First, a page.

Mental health issues in kidney disease patients

Dialysis treatments are hard experiences for both patients and relatives close to them. Since patients depend on a machine from that moment on (or on other devices) to live, dialysis means a very drastic change in their lives. This is not easy mentally speaking. It means adapting to completely unknown conditions, a lot of fear, and, above all, fear to what life will be like from that moment on. Worst of all, the stress, anxiety, and depression may be so severe sometimes, that it may even worsen the current health status of patients. There is an additional problem: many people still underestimate the extent of depression and other mental problems. These people are doctors (sadly) as well as patients and their relatives. It is true that depression is a delicate issue that requires immediate and sufficient answers, and, for this reason, there are social workers and psychologists who are aware of the mental and emotional state of patients with kidney disease in several centers where dialysis treatments are carried out.

The main causes of anxiety, depression, and high levels of stress are fear of death, fear of relying on a machine, fear of suffering, and, especially, fear of change. Many people believe that dialysis means the end of a great cycle. That’s not true at all. Although dialysis does mean a big change in patients’ routines, patients are able to live perfectly normal lives. They can keep pursuing their dreams; they can keep working on their careers and go beyond their limits. In this post, we will talk about depression and anxiety in dialysis patients, as well as some basic tools to combat them.

The first thing to understand is that we all face many changes throughout life. Life, in essence, is about that: a great succession of changes. Some of those changes are more pleasurable than others, and, therefore, it is a so naïve idea to think that things will always stay the same way. This is the first step to face depression in the middle of a dialysis treatment: to take dialysis as one of many great changes in life. One of many limitations that can bring out the best (or the worst) of ourselves.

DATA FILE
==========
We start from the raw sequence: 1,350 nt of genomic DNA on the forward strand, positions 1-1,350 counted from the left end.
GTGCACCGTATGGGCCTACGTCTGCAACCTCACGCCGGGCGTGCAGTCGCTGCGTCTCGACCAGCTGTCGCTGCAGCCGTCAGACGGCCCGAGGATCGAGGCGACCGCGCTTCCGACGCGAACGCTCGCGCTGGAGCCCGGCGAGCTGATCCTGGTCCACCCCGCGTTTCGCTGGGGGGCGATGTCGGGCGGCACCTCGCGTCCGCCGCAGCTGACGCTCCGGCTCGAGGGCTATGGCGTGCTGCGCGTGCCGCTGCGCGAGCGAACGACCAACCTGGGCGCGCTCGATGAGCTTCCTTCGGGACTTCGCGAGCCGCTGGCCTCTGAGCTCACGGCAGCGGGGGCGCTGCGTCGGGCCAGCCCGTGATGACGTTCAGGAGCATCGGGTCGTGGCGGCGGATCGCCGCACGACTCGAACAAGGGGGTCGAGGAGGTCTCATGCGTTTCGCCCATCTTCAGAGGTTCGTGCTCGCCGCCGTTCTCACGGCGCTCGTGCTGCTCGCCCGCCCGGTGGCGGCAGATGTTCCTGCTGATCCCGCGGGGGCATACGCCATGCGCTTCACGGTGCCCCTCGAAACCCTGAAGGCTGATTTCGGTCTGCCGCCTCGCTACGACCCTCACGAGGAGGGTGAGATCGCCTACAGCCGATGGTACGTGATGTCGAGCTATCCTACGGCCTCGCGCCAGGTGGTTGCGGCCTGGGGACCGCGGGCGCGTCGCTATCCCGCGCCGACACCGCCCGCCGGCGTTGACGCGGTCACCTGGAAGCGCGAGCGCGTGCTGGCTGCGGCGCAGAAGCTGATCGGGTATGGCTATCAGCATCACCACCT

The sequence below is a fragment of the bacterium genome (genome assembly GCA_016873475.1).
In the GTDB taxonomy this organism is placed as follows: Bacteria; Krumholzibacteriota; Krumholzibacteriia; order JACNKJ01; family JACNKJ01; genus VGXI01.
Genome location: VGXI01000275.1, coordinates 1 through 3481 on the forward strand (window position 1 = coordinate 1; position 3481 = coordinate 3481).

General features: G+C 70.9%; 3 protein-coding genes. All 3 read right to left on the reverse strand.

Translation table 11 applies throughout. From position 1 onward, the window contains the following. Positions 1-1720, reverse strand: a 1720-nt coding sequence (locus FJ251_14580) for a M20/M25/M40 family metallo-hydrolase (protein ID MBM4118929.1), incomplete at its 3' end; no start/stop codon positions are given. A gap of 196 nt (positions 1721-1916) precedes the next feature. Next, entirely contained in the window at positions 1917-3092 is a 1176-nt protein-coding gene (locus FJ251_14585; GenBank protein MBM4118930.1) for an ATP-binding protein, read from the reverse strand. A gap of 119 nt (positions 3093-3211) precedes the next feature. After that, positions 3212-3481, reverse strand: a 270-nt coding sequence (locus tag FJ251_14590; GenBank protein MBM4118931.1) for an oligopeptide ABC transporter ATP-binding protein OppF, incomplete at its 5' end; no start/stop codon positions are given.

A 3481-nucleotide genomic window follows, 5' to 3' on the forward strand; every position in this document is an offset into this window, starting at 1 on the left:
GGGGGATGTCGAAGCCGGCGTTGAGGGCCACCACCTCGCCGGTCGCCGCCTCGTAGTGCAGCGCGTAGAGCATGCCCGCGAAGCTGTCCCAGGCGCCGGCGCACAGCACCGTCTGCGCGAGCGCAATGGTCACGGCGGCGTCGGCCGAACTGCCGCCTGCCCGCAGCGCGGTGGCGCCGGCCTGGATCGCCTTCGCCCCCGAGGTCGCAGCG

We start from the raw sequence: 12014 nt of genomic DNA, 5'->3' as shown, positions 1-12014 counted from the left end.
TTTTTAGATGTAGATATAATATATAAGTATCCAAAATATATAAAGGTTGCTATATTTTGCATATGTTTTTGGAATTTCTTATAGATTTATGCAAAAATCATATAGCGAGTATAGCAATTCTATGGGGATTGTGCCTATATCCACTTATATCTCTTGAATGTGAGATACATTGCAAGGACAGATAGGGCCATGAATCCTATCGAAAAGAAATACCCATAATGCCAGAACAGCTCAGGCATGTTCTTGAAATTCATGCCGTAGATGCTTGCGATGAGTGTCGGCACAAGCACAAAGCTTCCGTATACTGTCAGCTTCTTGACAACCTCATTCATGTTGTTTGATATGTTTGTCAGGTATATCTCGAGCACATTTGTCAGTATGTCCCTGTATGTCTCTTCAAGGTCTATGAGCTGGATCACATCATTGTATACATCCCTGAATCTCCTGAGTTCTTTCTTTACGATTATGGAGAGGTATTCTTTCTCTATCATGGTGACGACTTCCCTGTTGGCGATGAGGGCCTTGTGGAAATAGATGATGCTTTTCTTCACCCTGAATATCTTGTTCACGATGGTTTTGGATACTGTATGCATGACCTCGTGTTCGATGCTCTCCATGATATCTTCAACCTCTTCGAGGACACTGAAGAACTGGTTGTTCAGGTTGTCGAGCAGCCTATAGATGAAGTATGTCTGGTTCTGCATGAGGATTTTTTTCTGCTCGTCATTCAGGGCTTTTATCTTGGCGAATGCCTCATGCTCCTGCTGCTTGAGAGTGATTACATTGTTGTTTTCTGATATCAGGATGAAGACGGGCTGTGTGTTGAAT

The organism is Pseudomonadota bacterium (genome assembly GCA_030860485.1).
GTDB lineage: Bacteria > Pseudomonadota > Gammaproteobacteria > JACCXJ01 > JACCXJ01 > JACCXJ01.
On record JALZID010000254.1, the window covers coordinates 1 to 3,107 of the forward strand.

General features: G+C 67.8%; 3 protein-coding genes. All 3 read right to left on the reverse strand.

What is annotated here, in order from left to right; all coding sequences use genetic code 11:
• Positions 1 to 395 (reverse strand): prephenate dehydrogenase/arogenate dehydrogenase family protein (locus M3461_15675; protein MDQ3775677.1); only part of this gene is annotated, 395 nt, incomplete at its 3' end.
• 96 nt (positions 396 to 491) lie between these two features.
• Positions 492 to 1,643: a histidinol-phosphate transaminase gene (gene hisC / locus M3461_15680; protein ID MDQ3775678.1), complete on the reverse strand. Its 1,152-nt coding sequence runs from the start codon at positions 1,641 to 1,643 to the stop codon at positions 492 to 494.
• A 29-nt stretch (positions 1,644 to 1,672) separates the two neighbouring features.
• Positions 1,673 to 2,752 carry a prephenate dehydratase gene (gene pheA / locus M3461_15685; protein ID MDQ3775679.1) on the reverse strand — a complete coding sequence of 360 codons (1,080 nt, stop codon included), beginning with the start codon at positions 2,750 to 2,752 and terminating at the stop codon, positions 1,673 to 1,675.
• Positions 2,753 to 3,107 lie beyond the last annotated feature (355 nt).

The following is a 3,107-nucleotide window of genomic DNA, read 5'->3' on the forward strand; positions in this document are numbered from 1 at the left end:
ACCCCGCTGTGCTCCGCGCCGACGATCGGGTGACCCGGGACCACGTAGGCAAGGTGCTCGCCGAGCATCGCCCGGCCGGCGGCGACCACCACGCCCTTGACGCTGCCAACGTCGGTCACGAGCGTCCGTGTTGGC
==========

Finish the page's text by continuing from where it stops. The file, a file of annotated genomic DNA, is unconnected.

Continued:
Read also: What is it like to live with dialysis?, by Joe Cosgrove

Secondly, it is very important to count on the support of professionals. A good psychotherapy, in which, if necessary, the patient receives prescription antidepressants, could be of tremendous help to overcome depression. In addition to the above, it is just key that patients remain active. Performing different activities that make them feel better, besides helping them to significantly increase the level of physical and mental energy, could help them to let go of the negative thoughts of depression, and learn to face them when they arrive. Physical exercise, hobbies, relaxing activities such as meditation, gardening, fishing, volunteer work, etc., may be great alternatives to feel useful and help you understand that dialysis treatment is not the end of anything.

On the other hand, it is very important that therapists help kidney disease patients to increase their self-esteem. Although this may sound hard to believe, self-esteem is a kind of immune system of the mind to resist different mental problems such as anguish, anxiety, existential dread, and fear of the unknown. A fundamental practice for developing self-esteem is to identify and learn to eliminate self-critical thoughts. After all, when it comes to depression, the main antagonist is the patient himself, especially when guilt, and other recurring thoughts, make the patient feel that there are no choices left.

It is also very important to develop assertiveness. Assertiveness is the human capacity to know how to defend oneself in a non-aggressive way in the face of pressure, demands or abuse from others or from oneself. Assertiveness is an intermediate point between aggression and calmness. It is very important to learn to be assertive in the midst of depression; and, to be assertive it is necessary to strengthen self-esteem in the first place. It is very common to find patients with depression, in particular, those who are undergoing dialysis treatment, in whom there is a high level of escape from problematic situations. This is not just a psychological problem that may increase depression and anxiety even more: it could be dangerous. Many patients, due to the fear of dealing with dialysis, avoid going to health centers to undergo dialysis. This behavior, in addition to self-destructive, is absurd from any point of view. It’s understandable, but it does not make any sense.

Finally, patients should not feel guilty for suffering from depression. It is perfectly normal that they are going through that, and it is necessary to call things by their name. Depression is an illness, and nobody decides to suffer from it. There are solutions for this, and it is not the end of the road. It’s just a station.

I hope this post has been useful in some way. Remember to share it with someone who is going through this situation.

Recommended: Depression in dialysis patients

* Featured Image courtesy of Quintin Gellar at


An Alternative To Dialysis: The Nanofiber Web